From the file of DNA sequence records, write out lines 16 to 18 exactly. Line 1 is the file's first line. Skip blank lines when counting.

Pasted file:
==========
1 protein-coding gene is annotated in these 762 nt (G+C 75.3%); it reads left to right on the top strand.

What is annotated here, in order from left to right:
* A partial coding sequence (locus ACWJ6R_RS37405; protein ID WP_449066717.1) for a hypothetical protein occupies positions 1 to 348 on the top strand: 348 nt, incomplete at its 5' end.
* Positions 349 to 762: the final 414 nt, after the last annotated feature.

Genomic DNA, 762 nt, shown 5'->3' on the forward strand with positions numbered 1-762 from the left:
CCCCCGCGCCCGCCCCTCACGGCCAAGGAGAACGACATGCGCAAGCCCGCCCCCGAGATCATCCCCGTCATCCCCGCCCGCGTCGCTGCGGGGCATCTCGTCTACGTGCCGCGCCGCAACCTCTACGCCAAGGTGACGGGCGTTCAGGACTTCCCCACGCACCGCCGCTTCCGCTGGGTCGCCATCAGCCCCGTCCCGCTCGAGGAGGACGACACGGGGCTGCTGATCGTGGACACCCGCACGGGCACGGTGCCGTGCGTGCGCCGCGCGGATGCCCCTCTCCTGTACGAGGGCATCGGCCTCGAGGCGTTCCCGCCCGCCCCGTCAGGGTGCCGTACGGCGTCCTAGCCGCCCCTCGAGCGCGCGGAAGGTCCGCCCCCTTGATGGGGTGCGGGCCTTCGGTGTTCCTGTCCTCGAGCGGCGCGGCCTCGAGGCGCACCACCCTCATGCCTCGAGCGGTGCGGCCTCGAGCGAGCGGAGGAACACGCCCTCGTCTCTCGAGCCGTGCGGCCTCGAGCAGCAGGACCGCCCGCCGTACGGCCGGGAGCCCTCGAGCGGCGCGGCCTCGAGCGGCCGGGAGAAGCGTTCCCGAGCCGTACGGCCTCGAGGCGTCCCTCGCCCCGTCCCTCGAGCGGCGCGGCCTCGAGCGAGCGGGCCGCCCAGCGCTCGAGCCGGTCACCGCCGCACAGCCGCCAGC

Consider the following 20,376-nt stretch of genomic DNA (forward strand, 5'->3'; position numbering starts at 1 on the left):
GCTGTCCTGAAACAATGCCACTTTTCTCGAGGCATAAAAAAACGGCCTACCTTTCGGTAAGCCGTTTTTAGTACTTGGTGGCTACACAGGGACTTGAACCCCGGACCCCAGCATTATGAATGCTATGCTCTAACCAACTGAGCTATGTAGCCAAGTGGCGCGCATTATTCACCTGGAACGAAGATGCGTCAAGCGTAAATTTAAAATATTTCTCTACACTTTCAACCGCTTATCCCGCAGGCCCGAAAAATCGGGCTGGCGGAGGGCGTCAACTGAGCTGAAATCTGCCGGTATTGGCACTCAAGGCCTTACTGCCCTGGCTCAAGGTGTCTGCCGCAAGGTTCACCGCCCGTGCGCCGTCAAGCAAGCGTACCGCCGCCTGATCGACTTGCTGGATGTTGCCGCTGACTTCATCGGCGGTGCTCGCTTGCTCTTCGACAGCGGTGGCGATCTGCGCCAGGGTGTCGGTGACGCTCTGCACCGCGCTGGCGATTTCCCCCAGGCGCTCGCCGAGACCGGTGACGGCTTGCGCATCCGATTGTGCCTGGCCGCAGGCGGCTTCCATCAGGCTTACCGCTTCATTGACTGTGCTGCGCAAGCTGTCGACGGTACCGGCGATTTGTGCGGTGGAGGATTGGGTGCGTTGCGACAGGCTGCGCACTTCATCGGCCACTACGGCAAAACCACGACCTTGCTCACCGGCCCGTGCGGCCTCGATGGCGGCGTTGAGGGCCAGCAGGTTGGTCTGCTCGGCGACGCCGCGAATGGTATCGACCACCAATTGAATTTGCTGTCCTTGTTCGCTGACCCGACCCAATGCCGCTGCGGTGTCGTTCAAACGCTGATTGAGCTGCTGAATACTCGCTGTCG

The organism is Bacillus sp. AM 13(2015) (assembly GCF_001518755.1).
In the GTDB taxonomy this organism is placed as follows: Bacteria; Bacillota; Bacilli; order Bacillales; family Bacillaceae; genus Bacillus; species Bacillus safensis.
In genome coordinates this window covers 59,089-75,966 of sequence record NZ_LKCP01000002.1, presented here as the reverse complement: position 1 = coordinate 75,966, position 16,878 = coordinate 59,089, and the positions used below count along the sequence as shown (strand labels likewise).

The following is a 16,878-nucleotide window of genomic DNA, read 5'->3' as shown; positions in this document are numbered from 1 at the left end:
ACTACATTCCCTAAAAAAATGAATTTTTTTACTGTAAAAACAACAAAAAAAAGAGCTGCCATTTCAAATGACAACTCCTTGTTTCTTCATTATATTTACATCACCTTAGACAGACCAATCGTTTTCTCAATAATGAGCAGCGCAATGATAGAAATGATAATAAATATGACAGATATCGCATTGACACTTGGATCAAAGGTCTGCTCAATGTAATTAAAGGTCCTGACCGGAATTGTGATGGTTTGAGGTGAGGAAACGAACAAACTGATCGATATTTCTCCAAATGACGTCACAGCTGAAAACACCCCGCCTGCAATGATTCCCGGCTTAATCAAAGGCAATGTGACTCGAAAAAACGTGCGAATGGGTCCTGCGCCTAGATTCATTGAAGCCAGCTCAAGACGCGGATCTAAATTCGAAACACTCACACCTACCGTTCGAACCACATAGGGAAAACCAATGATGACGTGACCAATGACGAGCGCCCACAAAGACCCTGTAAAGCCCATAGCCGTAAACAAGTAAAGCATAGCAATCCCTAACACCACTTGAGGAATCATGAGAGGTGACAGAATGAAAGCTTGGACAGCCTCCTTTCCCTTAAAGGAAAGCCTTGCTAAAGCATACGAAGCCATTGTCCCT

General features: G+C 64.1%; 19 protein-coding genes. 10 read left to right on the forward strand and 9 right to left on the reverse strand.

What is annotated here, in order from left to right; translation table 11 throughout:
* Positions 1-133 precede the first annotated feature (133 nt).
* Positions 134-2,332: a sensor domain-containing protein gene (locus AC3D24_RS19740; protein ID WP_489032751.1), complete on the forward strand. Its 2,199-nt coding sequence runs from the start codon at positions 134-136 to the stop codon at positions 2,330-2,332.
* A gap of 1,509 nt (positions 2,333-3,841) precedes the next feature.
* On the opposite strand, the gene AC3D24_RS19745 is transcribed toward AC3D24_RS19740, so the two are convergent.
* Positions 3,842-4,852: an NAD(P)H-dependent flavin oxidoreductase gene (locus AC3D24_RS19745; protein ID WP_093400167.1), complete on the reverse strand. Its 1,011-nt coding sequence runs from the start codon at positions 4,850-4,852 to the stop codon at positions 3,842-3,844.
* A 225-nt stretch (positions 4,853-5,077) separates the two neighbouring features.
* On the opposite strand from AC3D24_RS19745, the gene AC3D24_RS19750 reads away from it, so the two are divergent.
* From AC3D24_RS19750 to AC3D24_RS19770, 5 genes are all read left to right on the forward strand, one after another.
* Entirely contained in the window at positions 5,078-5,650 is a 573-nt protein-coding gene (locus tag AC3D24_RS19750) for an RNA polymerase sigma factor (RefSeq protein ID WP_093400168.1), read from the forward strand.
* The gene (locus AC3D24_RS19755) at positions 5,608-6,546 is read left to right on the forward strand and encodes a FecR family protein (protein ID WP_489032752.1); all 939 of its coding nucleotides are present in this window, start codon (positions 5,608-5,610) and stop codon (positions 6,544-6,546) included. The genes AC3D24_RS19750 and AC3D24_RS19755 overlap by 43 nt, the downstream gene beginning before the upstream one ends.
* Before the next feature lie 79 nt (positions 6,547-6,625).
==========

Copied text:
* Positions 1-133 precede the first annotated feature (133 nt).
* Positions 134-2,332: a sensor domain-containing protein gene (locus AC3D24_RS19740; protein ID WP_489032751.1), complete on the forward strand. Its 2,199-nt coding sequence runs from the start codon at positions 134-136 to the stop codon at positions 2,330-2,332.
* A gap of 1,509 nt (positions 2,333-3,841) precedes the next feature.